Adam McKay took on quite a task with “The Big Short” — translating Michael Lewis’ chronicle of the finance world outsiders who discovered the coming housing crash that led to the economic disaster of 2008 and making it an entertaining film for folks who don’t necessarily know what a LIBOR is. But he likes a challenge.
I walked out of this movie livid about the whole thing all over again.
Was that your intention, to revive that anger?
Our news media never really broke it down and explained it. I mean, if anything they did a great job of, “Oh, it’s just a housing crisis,” these weird things, whatever, and that was it. This same news media have a lot of advertisements for banks that play during their shows, too. So I don’t think it was ever really fully explained because if it was I think you would’ve had the American people knowing exactly what we have to do as far as reform. And because it was never explained, no one really knows. They just know they hate the banks. Then they get tired and they go to hating liberals or hating gays. It’s that same cycle that gets repeated over and over again with every financial collapse, in which the people who don’t understand start hating immigrants.
I was curious, from a filmmaking perspective, if you’re making something with the intention to rile people up or to educate them in a way.
There’s a bunch of goals with the movie. The No. 1 goal was to get people excited about this world, because I think one of the biggest misunderstandings is that this world is boring. It’s crazy we don’t have economics and finance classes in public schools in high school. But yeah, that was the big goal — “this is exciting, this is pulse-pounding, this is stuff you can understand, people have lied to you by saying this is boring or too hard to know about.”
The asides in the film explaining complex financial instruments in this feel very similar to the “We the Economy” series you worked on last year. Do you see any correlation between the two projects?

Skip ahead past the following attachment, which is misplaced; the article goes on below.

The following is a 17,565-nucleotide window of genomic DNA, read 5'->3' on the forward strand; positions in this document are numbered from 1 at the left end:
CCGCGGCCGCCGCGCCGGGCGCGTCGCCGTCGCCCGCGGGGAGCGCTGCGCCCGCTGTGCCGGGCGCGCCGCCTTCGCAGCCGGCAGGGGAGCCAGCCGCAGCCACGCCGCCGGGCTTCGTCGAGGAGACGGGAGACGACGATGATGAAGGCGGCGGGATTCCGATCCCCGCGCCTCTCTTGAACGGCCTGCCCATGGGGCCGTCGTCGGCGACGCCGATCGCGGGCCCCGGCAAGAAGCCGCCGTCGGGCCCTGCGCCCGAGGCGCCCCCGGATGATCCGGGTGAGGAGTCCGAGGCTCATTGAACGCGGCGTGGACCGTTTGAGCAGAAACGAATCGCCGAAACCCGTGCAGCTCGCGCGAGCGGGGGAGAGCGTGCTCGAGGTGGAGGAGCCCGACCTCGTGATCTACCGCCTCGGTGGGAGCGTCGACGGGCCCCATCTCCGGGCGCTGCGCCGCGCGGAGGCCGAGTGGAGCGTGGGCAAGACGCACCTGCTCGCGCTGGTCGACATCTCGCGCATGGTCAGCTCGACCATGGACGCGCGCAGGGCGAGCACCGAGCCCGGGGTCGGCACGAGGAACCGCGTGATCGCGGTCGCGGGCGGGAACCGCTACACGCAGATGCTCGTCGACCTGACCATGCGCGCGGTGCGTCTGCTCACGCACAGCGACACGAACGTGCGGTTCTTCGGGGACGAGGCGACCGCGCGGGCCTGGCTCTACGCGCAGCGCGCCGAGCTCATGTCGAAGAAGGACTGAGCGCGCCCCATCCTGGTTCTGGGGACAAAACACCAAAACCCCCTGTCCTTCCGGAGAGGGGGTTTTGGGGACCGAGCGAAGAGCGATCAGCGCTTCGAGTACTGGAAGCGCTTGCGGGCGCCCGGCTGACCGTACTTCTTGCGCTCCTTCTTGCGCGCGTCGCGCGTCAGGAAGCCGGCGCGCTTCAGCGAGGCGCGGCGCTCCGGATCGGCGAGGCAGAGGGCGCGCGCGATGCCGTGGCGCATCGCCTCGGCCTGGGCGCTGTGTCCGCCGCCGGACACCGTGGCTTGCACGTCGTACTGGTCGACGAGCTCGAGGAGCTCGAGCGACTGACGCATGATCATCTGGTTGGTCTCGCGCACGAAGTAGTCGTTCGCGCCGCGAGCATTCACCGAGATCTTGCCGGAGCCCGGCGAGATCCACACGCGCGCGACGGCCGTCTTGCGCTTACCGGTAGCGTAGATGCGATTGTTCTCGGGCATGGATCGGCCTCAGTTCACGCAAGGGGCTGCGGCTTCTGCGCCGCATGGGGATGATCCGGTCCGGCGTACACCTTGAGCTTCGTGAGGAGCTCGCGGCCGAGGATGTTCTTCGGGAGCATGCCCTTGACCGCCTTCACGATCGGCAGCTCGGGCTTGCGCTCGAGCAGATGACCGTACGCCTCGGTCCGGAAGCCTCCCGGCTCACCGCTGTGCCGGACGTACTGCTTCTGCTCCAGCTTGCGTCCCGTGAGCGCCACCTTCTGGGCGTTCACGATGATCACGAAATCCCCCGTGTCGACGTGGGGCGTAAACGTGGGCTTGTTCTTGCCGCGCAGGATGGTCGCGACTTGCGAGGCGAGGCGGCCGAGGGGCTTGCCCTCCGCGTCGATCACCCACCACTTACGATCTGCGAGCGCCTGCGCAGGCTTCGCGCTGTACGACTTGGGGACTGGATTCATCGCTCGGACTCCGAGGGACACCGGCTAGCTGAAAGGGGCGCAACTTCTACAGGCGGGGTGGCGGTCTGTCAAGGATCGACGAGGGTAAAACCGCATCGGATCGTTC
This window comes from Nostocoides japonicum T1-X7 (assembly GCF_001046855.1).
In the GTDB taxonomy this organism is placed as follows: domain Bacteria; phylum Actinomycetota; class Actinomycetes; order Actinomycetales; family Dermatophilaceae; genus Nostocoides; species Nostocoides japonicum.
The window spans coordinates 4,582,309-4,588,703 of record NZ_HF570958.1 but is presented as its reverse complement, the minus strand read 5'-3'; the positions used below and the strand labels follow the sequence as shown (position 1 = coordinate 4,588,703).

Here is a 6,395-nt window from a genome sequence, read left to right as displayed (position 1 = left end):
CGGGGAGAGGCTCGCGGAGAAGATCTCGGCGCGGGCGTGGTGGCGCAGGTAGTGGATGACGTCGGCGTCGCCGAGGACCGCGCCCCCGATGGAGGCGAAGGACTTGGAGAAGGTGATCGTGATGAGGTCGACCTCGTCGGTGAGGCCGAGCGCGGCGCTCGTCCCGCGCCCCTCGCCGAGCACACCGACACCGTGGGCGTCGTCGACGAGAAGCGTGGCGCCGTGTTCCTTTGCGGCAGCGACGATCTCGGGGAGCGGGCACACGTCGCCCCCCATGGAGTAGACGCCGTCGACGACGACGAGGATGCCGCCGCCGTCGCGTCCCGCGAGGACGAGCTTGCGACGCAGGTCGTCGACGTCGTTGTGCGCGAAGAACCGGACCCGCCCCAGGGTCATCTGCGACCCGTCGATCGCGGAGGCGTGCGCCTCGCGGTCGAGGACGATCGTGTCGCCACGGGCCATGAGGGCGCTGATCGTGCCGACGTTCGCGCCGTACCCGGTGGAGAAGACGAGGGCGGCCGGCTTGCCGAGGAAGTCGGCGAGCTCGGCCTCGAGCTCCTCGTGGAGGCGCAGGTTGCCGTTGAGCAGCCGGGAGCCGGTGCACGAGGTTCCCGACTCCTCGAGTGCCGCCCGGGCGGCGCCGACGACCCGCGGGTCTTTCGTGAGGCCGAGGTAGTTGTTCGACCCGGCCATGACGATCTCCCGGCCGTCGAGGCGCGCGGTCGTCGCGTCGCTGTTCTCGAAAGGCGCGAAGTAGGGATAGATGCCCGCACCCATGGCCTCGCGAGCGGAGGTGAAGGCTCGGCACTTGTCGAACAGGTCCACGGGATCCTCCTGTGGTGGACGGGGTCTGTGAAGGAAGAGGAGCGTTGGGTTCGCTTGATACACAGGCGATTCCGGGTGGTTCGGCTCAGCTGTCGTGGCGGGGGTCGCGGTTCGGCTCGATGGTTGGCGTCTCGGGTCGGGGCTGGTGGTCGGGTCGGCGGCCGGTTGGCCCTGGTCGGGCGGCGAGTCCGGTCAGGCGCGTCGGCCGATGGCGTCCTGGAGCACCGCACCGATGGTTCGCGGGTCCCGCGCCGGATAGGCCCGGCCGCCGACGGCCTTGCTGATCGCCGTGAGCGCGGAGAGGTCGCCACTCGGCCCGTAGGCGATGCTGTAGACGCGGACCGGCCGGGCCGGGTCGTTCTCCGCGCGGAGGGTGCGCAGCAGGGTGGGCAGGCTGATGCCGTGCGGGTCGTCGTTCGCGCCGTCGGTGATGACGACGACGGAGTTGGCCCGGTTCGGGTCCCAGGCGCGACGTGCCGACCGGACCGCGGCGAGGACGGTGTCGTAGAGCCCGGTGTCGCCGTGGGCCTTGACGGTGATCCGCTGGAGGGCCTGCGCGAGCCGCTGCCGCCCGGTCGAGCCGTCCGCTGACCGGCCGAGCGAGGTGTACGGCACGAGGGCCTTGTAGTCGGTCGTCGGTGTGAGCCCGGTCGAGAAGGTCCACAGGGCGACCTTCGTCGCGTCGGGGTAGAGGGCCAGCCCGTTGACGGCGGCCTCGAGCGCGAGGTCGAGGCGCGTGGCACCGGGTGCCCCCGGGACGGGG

I think without a doubt. What happened was Adam Davidson, our consultant on this movie, came in and he and I would just sit in my office and talk for four or five hours about interest rates, about the LIBOR rates. We’d talk about how the Fed was created. We’d just have these long discussions and they were fascinating and I just loved it. And I’d go read about it on my own and come back and sometimes I’d argue with him. He’s a pro-free trade guy, I’m not and we’d argue about that. So that is where “We the Economy” came out of.
Having researched this, do you have a sense of what really started it?
There’s a lot of different answers to that. One that I’ve had discussions about is the fact that in the ’80s a lot of emerging economies stepped up. Suddenly China started generating wealth, the Middle East got even wealthier, so all of a sudden you have an extra like 20 to 30 trillion dollars in play, and I think that’s a lot of money that started swamping things. Then you mix that with Greenspan keeping interest rates low, so now everyone’s looking for places to put that money. That’s when Wall Street started developing all these exotic financial instruments. And then the lobbying efforts from the banks started, and I think when that happened that was it. So I don’t know, that’s a little construct I have. But you can also throw this into the mix: It happened to coincide with the biggest explosion of entertainment and media the world has ever seen, that we went from three UHF channels to 100 channels, 200 channels, 500 channels, a thousand. Radio blew up, DVDs, TVs, movies. You could say that distracted everyone while this other thing was going on.
It’s a good attempt.
It’s an attempt at an answer. I’m not sure it’s the answer. But they should outlaw lobbyists. That would fix a lot of things.
Follow Ned Ehrbar on Twitter: @nedrick